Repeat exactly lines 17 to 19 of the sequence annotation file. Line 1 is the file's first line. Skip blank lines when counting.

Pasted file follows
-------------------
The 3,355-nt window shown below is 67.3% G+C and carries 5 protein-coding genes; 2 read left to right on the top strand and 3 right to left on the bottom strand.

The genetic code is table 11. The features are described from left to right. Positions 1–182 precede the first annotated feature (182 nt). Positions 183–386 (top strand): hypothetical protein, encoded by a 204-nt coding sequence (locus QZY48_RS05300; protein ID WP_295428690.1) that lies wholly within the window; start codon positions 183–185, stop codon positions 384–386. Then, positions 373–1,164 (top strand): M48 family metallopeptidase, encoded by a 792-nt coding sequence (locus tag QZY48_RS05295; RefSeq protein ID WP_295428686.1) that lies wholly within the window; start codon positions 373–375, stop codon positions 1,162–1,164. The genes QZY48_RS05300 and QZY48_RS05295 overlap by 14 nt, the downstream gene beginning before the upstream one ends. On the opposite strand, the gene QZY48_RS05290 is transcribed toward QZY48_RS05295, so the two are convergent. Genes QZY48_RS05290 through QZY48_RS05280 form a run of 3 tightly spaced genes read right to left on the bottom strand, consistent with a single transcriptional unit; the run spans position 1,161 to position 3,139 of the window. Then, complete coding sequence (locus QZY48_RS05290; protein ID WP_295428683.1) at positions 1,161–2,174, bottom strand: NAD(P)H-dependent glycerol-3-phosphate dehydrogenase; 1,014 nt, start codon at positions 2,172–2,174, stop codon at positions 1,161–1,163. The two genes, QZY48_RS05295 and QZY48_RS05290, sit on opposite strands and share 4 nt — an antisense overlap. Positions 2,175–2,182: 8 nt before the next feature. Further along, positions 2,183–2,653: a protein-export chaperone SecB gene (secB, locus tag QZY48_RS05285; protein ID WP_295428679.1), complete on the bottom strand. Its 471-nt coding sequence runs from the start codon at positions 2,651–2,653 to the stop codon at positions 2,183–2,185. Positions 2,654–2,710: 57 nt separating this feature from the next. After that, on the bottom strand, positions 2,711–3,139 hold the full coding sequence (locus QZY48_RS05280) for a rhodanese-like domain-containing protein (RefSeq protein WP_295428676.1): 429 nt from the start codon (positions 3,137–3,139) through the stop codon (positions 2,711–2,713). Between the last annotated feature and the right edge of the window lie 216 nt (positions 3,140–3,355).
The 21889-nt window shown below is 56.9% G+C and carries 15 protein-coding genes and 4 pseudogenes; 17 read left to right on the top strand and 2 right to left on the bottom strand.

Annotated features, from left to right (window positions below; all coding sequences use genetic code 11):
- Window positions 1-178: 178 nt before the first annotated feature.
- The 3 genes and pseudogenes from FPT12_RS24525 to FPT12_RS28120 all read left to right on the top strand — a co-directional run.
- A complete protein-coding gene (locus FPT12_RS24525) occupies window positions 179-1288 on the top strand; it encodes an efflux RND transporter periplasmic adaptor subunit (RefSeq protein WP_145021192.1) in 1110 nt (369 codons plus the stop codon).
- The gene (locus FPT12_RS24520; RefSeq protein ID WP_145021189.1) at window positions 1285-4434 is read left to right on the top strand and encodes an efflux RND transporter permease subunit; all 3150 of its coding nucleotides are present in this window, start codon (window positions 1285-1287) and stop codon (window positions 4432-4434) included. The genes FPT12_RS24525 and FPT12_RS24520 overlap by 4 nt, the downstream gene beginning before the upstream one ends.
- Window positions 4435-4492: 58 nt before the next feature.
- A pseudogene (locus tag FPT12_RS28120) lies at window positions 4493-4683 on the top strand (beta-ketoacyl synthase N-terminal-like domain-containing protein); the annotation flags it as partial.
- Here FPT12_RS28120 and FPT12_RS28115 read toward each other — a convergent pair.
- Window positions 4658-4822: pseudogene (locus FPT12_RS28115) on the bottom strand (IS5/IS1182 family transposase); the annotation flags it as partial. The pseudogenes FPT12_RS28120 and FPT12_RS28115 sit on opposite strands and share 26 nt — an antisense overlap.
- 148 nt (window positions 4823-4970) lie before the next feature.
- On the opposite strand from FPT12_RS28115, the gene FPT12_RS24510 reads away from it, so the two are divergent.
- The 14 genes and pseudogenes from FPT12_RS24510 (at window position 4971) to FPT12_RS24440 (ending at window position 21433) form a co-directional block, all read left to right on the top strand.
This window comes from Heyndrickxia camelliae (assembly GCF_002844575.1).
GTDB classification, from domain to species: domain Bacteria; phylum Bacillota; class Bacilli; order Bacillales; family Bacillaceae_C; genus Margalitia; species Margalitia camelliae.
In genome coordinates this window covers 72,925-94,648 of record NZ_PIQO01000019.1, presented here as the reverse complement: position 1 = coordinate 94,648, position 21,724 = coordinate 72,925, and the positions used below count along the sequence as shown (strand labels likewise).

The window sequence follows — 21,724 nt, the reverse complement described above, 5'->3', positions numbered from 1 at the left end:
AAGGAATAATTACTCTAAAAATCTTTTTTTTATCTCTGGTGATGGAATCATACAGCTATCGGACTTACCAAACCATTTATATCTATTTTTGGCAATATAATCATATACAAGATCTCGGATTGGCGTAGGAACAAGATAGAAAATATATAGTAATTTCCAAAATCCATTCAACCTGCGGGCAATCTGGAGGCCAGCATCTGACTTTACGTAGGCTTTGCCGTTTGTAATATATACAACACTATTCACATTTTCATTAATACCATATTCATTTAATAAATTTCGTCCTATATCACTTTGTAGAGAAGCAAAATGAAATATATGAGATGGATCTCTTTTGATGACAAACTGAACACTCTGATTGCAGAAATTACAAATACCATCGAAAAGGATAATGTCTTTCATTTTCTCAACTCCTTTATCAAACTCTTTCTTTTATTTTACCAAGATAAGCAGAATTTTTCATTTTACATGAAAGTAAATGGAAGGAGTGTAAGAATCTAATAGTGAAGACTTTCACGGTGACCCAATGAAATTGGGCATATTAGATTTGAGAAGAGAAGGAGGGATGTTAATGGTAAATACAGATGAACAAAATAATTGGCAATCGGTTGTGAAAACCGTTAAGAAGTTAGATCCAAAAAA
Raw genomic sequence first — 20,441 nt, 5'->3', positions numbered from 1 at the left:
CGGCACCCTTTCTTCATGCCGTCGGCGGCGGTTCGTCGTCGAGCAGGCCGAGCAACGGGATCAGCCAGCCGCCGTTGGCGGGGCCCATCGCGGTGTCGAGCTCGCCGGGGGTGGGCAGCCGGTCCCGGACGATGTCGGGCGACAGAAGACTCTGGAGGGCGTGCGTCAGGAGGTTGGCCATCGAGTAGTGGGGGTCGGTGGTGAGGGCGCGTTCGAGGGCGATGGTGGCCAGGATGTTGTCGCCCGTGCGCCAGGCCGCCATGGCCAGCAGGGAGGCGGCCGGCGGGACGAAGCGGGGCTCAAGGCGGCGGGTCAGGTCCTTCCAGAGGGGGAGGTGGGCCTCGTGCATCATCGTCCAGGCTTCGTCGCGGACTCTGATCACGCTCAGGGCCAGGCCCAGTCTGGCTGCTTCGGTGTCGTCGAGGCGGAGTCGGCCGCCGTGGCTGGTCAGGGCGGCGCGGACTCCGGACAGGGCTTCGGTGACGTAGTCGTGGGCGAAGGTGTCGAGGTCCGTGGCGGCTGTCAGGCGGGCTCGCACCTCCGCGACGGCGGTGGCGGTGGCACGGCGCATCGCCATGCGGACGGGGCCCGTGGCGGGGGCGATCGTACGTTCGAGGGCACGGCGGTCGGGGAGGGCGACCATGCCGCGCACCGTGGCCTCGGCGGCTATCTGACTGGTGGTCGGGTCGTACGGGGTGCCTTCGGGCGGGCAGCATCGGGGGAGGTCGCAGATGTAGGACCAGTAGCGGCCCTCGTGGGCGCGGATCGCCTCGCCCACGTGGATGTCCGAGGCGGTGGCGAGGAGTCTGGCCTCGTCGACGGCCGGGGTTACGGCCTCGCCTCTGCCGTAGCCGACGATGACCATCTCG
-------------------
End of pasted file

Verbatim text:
GTDB classification, from domain to species: domain Bacteria; phylum Bacillota; class Bacilli; order Bacillales; family Bacillaceae_C; genus Margalitia; species Margalitia camelliae.
In genome coordinates this window covers 72,925-94,648 of record NZ_PIQO01000019.1, presented here as the reverse complement: position 1 = coordinate 94,648, position 21,724 = coordinate 72,925, and the positions used below count along the sequence as shown (strand labels likewise).

The window sequence follows — 21,724 nt, the reverse complement described above, 5'->3', positions numbered from 1 at the left end: